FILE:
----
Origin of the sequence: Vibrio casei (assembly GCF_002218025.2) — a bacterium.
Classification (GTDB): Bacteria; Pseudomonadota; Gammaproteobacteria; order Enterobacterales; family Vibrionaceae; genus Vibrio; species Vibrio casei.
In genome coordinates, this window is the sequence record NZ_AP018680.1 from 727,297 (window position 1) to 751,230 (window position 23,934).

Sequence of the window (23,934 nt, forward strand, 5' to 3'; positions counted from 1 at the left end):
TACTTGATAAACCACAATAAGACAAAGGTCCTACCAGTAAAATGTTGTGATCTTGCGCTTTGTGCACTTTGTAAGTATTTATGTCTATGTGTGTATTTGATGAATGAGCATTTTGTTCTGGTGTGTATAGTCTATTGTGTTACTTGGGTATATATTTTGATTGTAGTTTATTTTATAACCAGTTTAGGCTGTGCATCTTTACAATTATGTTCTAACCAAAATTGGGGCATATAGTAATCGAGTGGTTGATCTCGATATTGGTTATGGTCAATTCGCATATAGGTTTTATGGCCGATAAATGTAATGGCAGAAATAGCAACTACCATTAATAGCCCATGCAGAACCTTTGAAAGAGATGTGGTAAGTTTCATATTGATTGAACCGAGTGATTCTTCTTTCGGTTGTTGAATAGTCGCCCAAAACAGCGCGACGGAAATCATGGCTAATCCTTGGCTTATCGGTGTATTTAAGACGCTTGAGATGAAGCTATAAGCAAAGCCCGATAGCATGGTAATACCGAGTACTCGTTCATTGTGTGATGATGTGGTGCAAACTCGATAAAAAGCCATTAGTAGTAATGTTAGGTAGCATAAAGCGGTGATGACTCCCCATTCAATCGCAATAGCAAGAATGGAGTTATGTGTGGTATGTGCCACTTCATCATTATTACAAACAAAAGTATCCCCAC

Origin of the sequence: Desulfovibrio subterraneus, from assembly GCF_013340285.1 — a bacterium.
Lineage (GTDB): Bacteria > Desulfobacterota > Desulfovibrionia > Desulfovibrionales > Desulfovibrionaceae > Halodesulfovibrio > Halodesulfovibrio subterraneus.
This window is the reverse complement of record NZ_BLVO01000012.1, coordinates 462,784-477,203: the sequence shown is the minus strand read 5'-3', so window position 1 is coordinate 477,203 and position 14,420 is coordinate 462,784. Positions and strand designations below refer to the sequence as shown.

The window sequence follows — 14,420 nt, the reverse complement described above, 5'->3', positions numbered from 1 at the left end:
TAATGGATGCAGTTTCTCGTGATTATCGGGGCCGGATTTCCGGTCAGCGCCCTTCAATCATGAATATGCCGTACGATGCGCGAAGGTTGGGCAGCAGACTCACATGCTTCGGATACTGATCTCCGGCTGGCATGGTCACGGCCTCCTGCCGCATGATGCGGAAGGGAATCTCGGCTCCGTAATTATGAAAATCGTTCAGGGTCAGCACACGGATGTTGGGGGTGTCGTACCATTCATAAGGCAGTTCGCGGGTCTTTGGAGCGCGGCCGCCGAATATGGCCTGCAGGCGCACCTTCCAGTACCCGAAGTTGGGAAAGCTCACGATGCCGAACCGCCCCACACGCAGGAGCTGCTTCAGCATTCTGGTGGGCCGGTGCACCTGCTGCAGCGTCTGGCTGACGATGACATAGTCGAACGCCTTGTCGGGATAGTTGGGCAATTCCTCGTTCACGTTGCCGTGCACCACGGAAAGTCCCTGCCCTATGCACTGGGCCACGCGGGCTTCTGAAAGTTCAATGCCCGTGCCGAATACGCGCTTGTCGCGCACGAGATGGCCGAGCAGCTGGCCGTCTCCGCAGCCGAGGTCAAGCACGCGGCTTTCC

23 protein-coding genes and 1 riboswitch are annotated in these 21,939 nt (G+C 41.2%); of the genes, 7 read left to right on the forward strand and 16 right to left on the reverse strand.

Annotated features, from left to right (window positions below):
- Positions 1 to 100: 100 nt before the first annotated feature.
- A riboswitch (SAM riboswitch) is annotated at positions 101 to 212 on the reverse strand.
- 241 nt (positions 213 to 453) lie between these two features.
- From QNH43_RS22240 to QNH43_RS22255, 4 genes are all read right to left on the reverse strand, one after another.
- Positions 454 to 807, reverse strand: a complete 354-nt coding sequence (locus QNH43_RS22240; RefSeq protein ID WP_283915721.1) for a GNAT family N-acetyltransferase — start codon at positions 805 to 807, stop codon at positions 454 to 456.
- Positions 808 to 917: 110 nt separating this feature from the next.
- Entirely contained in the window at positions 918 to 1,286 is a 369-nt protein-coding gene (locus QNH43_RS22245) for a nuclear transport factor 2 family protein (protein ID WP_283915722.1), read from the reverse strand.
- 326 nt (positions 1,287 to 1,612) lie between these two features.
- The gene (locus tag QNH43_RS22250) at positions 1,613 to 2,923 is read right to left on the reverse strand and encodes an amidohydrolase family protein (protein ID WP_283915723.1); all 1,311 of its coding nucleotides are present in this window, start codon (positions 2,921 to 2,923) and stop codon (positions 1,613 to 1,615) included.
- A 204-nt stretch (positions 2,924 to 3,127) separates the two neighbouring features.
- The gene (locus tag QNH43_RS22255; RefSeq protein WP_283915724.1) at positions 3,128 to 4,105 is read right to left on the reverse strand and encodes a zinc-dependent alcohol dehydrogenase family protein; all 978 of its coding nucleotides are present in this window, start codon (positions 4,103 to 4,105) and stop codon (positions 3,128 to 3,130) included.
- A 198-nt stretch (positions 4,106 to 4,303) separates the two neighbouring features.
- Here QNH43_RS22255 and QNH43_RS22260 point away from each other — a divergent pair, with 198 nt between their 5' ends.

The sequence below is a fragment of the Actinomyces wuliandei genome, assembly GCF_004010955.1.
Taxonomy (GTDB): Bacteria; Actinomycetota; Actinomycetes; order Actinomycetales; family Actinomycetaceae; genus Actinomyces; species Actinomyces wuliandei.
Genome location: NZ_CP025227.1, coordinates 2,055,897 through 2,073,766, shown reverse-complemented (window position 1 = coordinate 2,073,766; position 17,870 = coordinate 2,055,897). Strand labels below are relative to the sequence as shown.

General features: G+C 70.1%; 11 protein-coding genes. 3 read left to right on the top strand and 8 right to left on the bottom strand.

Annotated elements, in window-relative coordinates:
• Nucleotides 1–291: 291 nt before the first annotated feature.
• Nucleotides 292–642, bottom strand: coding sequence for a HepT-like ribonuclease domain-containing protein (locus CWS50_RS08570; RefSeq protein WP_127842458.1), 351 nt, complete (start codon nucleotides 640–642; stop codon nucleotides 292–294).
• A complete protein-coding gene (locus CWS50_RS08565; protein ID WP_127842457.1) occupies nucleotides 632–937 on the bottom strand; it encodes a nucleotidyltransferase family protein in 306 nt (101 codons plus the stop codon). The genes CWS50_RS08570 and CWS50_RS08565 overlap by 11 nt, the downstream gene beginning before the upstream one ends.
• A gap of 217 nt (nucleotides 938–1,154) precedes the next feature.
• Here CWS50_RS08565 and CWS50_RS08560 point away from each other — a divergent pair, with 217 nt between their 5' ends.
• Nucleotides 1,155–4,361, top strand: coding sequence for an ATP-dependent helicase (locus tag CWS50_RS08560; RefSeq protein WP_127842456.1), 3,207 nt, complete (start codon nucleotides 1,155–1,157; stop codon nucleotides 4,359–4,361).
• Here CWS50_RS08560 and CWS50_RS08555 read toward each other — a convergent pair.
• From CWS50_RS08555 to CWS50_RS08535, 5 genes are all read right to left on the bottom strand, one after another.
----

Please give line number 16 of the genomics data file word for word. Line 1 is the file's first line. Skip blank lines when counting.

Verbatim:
- From QNH43_RS22240 to QNH43_RS22255, 4 genes are all read right to left on the reverse strand, one after another.